Once upon a time and a long time ago in a country far far away, door-to-door selling was acceptable and not uncommon. And while we may yearn for some nostalgia from days past, soliciting is not one of them. No soliciting means no soliciting! Solicitors leave behind breadcrumbs, tell-tale signs that they’ve been there and honestly people are not always who they purport themselves to be. It’s better to close the runway before they even have a chance to land by posting a no solicitation sign. This is also what I love about video doorbells because they can give the appearance that someone is home even if they’re not. A connected video doorbell can not only alert you to a solicitor approaching your door but also allow you to communicate with them remotely!

  8. Honey where’s my keys?

    Double check, triple check, that you’ve locked all your doors and windows before you leave. Don’t leave valuables out in the open. If you have a safe use it! A thief can be in and out of your home in 10 minutes. And I’m told they normally head straight to the master bedroom looking for jewelry, watches, any high-value items that are easily carried and concealed.

  9. Man’s best friend

    I love animals’ period, but I have a special affinity to furry canines. We currently have 4 tail-waggers who most likely would help a burglar carry off our belongings but the bad guy doesn’t know that! One of the first things a thief will do when “casing” your home is to look for any indications of a dog being present. Now I realize if you’re away Cujo is most likely hanging out at a doggie hotel, but just the evidence that a canine resides there can be enough of a deterrent to keep a would-be perpetrator moving on down the road. A doghouse, “beware of dog” sign, a kennel, or dog run, all say “Make my day”.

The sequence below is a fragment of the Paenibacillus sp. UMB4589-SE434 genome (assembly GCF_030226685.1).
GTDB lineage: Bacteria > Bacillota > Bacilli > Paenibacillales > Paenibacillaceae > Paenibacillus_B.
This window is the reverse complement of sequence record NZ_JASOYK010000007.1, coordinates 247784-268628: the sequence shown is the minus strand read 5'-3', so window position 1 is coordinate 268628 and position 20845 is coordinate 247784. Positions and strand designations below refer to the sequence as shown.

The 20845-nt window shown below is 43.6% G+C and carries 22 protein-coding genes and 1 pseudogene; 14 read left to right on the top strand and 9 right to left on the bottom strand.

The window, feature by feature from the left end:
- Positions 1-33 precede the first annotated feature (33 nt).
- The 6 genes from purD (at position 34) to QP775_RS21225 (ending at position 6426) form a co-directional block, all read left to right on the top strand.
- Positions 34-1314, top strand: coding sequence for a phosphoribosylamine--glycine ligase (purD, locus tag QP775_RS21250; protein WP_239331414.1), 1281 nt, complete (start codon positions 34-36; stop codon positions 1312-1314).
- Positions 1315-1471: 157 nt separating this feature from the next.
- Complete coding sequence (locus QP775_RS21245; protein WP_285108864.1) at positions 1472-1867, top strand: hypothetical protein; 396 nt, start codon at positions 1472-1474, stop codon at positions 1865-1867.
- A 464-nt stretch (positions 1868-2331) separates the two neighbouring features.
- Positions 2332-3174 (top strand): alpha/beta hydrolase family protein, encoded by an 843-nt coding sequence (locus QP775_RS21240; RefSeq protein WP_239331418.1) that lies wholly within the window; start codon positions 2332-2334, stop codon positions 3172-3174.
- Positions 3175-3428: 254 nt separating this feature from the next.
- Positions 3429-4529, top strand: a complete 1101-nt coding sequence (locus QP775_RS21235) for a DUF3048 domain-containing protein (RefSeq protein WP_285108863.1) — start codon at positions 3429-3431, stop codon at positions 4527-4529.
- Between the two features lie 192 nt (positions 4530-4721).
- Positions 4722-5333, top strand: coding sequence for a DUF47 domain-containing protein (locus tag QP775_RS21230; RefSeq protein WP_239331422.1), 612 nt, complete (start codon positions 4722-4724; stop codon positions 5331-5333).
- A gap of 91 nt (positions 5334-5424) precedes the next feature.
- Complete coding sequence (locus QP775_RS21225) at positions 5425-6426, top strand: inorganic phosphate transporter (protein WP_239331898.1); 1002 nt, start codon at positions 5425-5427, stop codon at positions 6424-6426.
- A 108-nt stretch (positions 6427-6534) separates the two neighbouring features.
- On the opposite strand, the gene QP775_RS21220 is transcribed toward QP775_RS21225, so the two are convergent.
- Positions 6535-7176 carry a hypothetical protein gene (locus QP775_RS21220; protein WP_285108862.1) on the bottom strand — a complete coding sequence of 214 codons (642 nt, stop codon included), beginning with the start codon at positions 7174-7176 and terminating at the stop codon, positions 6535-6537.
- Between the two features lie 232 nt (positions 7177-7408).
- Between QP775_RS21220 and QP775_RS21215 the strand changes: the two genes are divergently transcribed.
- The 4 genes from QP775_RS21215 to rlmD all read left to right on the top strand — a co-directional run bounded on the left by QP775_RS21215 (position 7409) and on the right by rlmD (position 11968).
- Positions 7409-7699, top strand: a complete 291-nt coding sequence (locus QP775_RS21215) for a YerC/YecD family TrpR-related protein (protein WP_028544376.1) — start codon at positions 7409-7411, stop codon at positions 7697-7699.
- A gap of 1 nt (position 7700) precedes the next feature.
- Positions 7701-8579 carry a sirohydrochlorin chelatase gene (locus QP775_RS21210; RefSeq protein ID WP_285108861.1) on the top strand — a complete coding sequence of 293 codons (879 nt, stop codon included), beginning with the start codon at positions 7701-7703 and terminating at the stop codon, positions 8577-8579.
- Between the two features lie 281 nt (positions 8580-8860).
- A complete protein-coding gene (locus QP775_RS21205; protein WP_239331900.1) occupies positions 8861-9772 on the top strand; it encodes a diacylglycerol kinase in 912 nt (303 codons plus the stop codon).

10. Don’t be so transparent

    The idea is to look like your home when you’re not. So, boarding up the windows and chaining the doors doesn’t quite accomplish that. But at least be cognizant of what is viewable by someone passing by your home. Where appropriate keep the shades drawn or partially drawn. Don’t leave anything of tempting value laying out in plain view should someone take a peek in a window. This is also where I like to mention the value of security signage. This home is protected by Acme Security, or smile you’re being recorded. Anything that says we practice home security is a good thing.

  11. What’s behind door no.3 Bob?

    If you have a garage door, disconnect it before you leave. Wireless automatic garage door openers can easily be hacked. The equipment to do so can be acquired off the internet and doesn’t require any special skills. Most all automatic garage doors have an on/off switch. If for some reason you can’t find yours then either unplug the main unit or manually release the door from the opener’s track and slide lock the door.

  12. ET do not phone home

    If your car is equipped with a GPS navigation system and you have your home address programed into it… delete it! Should your vehicle be broken into, or if the valet person is an aspiring entrepreneur selling addresses for the cars being parked, you don’t want to advertise your home address. And yes, before you say it, I know my license plate can be used for the same purpose with just a little know how, but again we’re just trying to establish some best practices for keeping our risk profile a bit healthier during the holiday season.

Stay safe and stay secure.

Happy Holidays from all the folks at FireMon!

Tim